Kristin Kassner, a first-time Democratic candidate for a North Shore state legislative seat, topped the Republican incumbent by a single vote after a district-wide recount, erasing what had been a 10-vote deficit.
Lenny Mirra, the five-term incumbent from Georgetown, said Thursday he intends to challenge the results in court for the newly drawn district.
After the town of Topsfield finished counting ballots Thursday, Kassner emerged with 11,763 votes to Mirra’s 11,762 among more than 24,000 ballots cast in the race.
“With such a tight margin, it’s hard to allow yourself to be too excited until the plane is landed. Until the end of today, it’s been holding your breath,” Kassner said in a phone interview. “It’s definitely been a roller coaster.”
Deb O’Malley, a spokeswoman for the Secretary of State’s office, said the decisions of the boards of registrars in counting any protested votes in each town’s recounts are subject to review by a court, should Mirra ultimately seek a court challenge.
Mirra said Thursday he “absolutely” will file one, likely focused on a number of contested ballots.
“Some were filled out in pencil, some were filled out with different colored ink, some had stray marks. Some had a name written in the write-in and then an oval filled out,” he said.
The biggest swings came in Ipswich and Rowley, where Kassner netted five votes apiece, according to tallies provided by state officials. She also picked up another vote in Georgetown.
Kassner declined to comment on the likelihood of Mirra filing a legal challenge. “I feel the process unfolded like it should,” she said. “We’ll see what comes when it comes.”
Mirra had held a 10-vote advantage before Secretary of State William F. Galvin ordered a recount in both the Second Essex race and another in the First Middlesex district, where Democrat Margaret Scarsdale had led Republican Andrew Shepherd, of Townsend, by 17 votes for an open seat.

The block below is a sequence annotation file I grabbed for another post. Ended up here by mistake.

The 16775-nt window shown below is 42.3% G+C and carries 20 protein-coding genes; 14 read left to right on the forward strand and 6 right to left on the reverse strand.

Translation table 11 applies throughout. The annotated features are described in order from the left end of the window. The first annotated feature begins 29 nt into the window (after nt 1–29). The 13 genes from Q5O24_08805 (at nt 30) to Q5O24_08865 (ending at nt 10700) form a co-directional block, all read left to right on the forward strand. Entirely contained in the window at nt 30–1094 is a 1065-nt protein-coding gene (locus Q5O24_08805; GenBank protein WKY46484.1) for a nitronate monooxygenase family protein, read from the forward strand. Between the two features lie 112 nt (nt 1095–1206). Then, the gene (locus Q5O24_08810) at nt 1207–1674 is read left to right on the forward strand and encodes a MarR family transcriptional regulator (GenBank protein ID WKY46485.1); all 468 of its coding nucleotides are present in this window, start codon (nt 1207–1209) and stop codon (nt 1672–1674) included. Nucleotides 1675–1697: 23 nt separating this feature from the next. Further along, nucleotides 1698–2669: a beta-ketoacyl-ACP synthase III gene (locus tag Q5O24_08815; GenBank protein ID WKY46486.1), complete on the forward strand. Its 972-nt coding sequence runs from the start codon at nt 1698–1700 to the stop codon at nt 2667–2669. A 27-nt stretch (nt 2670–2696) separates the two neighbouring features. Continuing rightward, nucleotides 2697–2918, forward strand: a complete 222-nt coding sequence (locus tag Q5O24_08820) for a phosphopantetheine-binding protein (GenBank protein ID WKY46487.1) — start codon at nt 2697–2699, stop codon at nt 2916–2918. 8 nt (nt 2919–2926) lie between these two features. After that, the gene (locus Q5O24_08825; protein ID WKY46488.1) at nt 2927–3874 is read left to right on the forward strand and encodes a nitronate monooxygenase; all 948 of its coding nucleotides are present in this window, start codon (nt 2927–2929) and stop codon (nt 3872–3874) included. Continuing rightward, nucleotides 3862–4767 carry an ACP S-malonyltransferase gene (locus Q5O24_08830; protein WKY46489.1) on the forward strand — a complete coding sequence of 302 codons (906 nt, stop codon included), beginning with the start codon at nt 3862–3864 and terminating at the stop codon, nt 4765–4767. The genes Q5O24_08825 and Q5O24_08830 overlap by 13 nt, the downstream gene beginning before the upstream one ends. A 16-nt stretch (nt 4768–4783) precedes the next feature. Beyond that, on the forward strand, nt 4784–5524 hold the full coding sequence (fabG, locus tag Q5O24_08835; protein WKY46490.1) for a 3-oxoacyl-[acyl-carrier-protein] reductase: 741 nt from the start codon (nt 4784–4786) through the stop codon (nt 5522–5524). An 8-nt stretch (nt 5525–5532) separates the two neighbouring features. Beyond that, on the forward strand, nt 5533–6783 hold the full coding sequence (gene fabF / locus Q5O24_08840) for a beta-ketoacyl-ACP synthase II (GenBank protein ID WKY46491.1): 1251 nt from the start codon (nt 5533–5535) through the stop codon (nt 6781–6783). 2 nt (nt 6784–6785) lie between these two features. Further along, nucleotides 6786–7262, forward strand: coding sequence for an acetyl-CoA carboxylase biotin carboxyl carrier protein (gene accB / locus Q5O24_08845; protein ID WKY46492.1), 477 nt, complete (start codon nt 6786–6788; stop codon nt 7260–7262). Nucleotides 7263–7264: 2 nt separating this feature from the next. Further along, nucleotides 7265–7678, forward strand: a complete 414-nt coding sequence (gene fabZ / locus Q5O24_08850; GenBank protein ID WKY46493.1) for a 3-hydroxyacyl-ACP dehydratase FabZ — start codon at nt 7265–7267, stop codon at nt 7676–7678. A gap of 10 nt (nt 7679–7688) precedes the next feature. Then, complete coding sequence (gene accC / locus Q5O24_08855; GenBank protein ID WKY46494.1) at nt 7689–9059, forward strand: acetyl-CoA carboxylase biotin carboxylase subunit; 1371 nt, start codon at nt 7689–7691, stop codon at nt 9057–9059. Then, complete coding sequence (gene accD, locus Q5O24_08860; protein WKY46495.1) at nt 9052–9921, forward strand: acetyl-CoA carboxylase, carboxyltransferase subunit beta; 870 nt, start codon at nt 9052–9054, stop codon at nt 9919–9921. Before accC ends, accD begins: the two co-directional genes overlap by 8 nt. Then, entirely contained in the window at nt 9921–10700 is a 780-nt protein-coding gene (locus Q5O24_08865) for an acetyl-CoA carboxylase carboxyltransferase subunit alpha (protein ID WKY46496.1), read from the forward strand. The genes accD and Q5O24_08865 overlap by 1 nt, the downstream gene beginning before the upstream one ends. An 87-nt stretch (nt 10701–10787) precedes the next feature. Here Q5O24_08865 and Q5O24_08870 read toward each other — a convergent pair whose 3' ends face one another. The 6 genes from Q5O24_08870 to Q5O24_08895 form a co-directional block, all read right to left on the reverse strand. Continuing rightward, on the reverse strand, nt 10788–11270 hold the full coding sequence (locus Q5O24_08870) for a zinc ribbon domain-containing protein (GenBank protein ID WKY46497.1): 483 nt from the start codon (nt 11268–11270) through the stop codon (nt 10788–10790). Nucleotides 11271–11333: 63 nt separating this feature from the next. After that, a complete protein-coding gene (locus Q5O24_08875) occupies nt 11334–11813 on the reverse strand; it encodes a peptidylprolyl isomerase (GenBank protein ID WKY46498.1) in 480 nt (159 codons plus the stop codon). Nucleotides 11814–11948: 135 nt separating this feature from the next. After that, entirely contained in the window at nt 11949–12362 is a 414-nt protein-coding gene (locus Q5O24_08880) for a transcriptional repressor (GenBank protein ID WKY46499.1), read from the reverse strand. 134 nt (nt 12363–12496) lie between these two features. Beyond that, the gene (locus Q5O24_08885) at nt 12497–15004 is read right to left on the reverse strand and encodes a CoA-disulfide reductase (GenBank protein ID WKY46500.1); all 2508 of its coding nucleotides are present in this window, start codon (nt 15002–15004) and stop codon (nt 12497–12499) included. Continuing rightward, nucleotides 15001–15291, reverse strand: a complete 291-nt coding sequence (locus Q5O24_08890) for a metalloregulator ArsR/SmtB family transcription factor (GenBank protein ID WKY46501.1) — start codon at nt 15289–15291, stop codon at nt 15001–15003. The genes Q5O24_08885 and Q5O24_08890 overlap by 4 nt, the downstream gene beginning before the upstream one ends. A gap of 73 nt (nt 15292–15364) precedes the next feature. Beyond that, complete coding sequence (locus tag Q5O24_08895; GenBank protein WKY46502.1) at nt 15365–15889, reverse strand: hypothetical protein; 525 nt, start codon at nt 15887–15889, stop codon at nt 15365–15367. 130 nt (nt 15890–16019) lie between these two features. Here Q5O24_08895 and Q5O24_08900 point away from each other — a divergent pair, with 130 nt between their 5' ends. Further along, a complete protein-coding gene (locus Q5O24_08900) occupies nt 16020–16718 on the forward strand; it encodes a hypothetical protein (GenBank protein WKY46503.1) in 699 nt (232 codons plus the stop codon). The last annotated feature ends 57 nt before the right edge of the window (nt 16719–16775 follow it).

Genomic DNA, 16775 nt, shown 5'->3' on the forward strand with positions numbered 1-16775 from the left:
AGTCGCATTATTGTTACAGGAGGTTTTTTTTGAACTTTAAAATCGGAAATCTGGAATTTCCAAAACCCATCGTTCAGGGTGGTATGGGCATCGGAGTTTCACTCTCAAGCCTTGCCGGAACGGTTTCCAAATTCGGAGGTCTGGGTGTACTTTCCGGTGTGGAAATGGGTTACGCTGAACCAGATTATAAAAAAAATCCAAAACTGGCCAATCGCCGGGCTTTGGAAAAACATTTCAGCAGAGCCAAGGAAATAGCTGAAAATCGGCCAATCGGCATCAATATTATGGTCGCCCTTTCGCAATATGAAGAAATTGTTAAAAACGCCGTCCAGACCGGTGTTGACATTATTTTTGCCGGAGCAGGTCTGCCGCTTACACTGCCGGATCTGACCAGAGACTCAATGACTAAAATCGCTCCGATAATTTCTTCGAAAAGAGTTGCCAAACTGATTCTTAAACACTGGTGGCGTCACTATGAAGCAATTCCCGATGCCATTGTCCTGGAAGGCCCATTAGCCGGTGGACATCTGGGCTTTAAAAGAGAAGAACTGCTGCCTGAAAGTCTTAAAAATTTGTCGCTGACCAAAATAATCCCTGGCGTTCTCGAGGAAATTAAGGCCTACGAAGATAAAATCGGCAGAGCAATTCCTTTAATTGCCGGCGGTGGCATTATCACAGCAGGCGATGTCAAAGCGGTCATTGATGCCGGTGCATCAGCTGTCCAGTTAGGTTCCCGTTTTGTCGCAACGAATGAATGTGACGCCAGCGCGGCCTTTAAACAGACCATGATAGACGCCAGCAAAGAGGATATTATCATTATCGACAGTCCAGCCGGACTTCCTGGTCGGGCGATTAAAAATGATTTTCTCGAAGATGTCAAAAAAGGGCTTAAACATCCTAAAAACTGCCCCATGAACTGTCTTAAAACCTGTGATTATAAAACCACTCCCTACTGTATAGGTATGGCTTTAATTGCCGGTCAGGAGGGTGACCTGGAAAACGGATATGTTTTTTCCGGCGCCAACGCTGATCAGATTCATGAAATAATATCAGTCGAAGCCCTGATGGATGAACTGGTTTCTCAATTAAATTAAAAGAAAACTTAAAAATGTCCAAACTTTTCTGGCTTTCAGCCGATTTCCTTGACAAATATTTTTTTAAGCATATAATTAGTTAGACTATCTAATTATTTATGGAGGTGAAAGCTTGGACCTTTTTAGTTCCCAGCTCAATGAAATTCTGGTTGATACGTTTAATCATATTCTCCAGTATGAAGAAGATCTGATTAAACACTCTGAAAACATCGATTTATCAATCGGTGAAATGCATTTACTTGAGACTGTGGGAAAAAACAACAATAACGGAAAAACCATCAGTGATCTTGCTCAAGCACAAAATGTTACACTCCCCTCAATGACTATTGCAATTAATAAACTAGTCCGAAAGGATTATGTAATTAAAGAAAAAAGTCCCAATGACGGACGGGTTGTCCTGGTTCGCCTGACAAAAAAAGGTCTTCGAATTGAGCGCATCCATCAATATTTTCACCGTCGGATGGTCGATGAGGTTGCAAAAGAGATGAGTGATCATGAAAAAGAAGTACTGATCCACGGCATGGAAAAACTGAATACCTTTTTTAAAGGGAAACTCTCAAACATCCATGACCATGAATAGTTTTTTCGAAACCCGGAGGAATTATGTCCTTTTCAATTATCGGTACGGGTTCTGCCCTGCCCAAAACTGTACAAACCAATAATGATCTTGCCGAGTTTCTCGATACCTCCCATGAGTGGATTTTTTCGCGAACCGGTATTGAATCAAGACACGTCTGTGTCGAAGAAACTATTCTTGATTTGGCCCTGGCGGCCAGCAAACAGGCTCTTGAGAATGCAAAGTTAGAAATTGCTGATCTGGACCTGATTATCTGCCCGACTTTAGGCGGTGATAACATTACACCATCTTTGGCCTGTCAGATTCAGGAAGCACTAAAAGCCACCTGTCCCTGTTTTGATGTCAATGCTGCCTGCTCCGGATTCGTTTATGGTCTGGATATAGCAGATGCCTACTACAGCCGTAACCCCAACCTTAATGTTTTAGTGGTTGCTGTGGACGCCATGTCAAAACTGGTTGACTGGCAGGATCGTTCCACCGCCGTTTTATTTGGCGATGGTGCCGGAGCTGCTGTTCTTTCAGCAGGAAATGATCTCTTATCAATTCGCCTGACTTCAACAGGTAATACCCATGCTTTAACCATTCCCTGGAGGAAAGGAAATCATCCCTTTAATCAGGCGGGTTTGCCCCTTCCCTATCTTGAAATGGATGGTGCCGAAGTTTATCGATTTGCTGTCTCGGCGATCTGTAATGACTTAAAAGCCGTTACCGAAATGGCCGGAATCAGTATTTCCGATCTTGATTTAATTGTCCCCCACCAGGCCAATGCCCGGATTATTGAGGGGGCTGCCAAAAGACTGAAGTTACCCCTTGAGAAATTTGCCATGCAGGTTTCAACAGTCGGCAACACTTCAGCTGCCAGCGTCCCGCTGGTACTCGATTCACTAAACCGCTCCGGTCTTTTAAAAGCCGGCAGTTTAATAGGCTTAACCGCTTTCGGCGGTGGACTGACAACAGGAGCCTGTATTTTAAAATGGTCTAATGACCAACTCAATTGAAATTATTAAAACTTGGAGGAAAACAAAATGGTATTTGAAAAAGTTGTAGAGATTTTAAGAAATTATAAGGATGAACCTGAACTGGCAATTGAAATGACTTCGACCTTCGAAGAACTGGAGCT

Scarsdale’s lead has since thinned to 11 votes, according to state election officials, with 4,104 ballots still left to be recounted in Lunenburg on Saturday.
When the Legislature reshaped its electoral map during the redistricting process last year, it overhauled Mirra’s district, slicing off all or parts of five communities and merging his hometown and Newbury with other North Shore communities, including Ipswich, Rowley, Hamilton, and a part of Topsfield.
That race and the one in the First Middlesex will have no effect on which party controls power in the House, where Democrats have long held a supermajority. But the results could detract from the Republicans’ shrinking presence on Beacon Hill.
Before the recounts, Democrats were poised to hold at least 132 seats in the 160-member House come January — three more than they began last session with — in addition to keeping the 37 they had in the Senate.
Should Kassner and Scarsdale both prevail, it would give Democrats 134 seats and Republicans 25. That would mark the lowest GOP share since 2009.
The thin margin in the Second Essex is not without precedent. In 2010, Republican Peter Durant was initially declared the winner for a state representative seat in Central Massachusetts, where he emerged by one vote — 6,587 votes to 6,586 — over Geraldo Alicea, the Democratic incumbent.
But after scrutinizing claims about absentee ballots, rejected ballots, and election irregularities, a judge ruled that one absentee ballot that was initially discarded could be counted for Alicea, putting them into an exact tie.
The judge ordered a new election, which Durant won by 55 votes.